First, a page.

Date on Master's Thesis/Doctoral Dissertation

8-2015

Document Type

Doctoral Dissertation

Degree Name

Ph. D.

Department

Psychological and Brain Sciences

Degree Program

Experimental Psychology, PhD

Committee Chair

Zahorik, Pavel

Committee Member

Weihing, Jeffrey

Committee Member

Stilp, Christian

Committee Member

DeMarco, Paul

Committee Member

He, Zijian

Subject

Directional hearing; Auditory perception

Abstract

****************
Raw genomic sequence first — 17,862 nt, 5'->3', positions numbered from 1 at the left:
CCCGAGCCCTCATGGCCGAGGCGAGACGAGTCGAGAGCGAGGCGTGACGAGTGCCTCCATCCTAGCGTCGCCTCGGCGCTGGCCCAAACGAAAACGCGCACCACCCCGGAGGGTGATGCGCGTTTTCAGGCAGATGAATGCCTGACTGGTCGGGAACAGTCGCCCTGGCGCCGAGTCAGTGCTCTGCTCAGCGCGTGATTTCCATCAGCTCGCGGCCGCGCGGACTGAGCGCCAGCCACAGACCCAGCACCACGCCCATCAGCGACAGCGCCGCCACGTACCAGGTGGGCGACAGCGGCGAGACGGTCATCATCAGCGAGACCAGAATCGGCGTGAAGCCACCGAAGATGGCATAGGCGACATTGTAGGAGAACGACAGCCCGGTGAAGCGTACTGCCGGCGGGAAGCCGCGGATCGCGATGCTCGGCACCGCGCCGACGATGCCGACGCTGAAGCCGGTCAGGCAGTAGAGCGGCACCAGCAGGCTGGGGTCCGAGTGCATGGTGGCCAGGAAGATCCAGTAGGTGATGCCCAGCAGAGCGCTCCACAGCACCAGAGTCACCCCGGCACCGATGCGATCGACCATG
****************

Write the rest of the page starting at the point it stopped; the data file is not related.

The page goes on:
Auditory localization involves different cues depending on the spatial domain. Azimuth localization cues include interaural time differences (ITDs), interaural level differences (ILDs) and pinnae cues. Auditory distance perception (ADP) cues include intensity, spectral cues, binaural cues, and the direct-to-reverberant energy ratio (D/R). While D/R has been established as a primary ADP cue, it is unlikely that it is directly encoded in the auditory system because it can be difficult to extract from ongoing signals. It is also noteworthy that no neuronal population has been identified that specifically codes D/R. It has therefore been proposed that D/R is indirectly encoded in the auditory system, through sensitivity to other acoustic parameters that are correlated with D/R, such as temporal cues (Zahorik, 2002b), spectral properties (Jetzt, 1979; Larsen, 2008), and interaural correlation (Bronkhorst and Houtgast, 1999). An additional D/R correlate relies on attenuation of amplitude modulation (AM) as a function of distance. Room modulation transfer functions act as low-pass filters on AM signals, and therefore the direct portion of a signal will have less modulation depth attenuation than the reverberant portion. Although recent neural and behavioral work has demonstrated that this cue can provide distance information monaurally, the extent to which the modulation attenuation cue contributes to ADP relative to other ADP cues is not fully understood. It is also possible modulation attenuation by the room can provide additional directional localization information, perhaps through the resulting dynamic fluctuation of the ILD cue. The role of AM in directional sound localization has not been extensively studied, particularly in reverberant soundfields which can affect the modulation reaching the two ears in a directionally-dependent fashion. Three human psychophysical experiments assessed the role of AM signals in distance and directional auditory localization in reverberant soundfields. Experiment I focused on validating a graphical response method to be used in subsequent experiments. In Experiment II, an auditory distance estimation task was performed which yielded measures of the relative perceptual contributions of the modulation depth cue during ADP in a reverberant room. Experiment III investigated the effect of AM on binaural localization in the horizontal plane in a reverberant room.

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